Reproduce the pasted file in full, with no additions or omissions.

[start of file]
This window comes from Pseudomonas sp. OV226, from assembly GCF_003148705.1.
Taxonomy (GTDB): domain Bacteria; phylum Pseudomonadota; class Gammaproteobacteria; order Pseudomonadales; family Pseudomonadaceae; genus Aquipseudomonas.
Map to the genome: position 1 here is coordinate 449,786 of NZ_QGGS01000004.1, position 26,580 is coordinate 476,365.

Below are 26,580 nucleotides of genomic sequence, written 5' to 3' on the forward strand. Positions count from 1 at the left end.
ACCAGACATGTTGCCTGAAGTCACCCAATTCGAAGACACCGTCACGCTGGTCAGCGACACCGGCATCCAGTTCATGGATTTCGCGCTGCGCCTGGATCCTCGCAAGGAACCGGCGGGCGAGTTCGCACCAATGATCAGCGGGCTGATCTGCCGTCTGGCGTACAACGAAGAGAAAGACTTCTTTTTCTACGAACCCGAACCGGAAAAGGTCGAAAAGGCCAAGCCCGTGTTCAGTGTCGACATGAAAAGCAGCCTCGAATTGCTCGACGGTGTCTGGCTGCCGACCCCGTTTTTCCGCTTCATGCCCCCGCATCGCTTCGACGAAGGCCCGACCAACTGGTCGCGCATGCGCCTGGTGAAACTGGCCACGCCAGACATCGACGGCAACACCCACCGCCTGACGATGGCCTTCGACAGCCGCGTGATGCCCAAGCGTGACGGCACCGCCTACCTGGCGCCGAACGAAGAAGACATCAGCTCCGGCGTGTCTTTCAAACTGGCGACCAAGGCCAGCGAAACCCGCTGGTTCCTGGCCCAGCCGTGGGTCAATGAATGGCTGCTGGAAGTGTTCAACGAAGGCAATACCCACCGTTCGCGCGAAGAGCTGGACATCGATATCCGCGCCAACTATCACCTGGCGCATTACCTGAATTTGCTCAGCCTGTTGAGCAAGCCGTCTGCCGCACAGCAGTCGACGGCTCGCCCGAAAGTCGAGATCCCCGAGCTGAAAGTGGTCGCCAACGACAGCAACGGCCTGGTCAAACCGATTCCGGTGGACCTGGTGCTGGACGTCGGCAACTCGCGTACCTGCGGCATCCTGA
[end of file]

This window comes from Pseudomonas sp. OV226, from assembly GCF_003148705.1.
Taxonomy (GTDB): domain Bacteria; phylum Pseudomonadota; class Gammaproteobacteria; order Pseudomonadales; family Pseudomonadaceae; genus Aquipseudomonas.
Map to the genome: position 1 here is coordinate 449,786 of NZ_QGGS01000004.1, position 26,580 is coordinate 476,365.

Below are 26,580 nucleotides of genomic sequence, written 5' to 3' on the forward strand. Positions count from 1 at the left end.
ACCAGACATGTTGCCTGAAGTCACCCAATTCGAAGACACCGTCACGCTGGTCAGCGACACCGGCATCCAGTTCATGGATTTCGCGCTGCGCCTGGATCCTCGCAAGGAACCGGCGGGCGAGTTCGCACCAATGATCAGCGGGCTGATCTGCCGTCTGGCGTACAACGAAGAGAAAGACTTCTTTTTCTACGAACCCGAACCGGAAAAGGTCGAAAAGGCCAAGCCCGTGTTCAGTGTCGACATGAAAAGCAGCCTCGAATTGCTCGACGGTGTCTGGCTGCCGACCCCGTTTTTCCGCTTCATGCCCCCGCATCGCTTCGACGAAGGCCCGACCAACTGGTCGCGCATGCGCCTGGTGAAACTGGCCACGCCAGACATCGACGGCAACACCCACCGCCTGACGATGGCCTTCGACAGCCGCGTGATGCCCAAGCGTGACGGCACCGCCTACCTGGCGCCGAACGAAGAAGACATCAGCTCCGGCGTGTCTTTCAAACTGGCGACCAAGGCCAGCGAAACCCGCTGGTTCCTGGCCCAGCCGTGGGTCAATGAATGGCTGCTGGAAGTGTTCAACGAAGGCAATACCCACCGTTCGCGCGAAGAGCTGGACATCGATATCCGCGCCAACTATCACCTGGCGCATTACCTGAATTTGCTCAGCCTGTTGAGCAAGCCGTCTGCCGCACAGCAGTCGACGGCTCGCCCGAAAGTCGAGATCCCCGAGCTGAAAGTGGTCGCCAACGACAGCAACGGCCTGGTCAAACCGATTCCGGTGGACCTGGTGCTGGACGTCGGCAACTCGCGTACCTGCGGCATCCTGA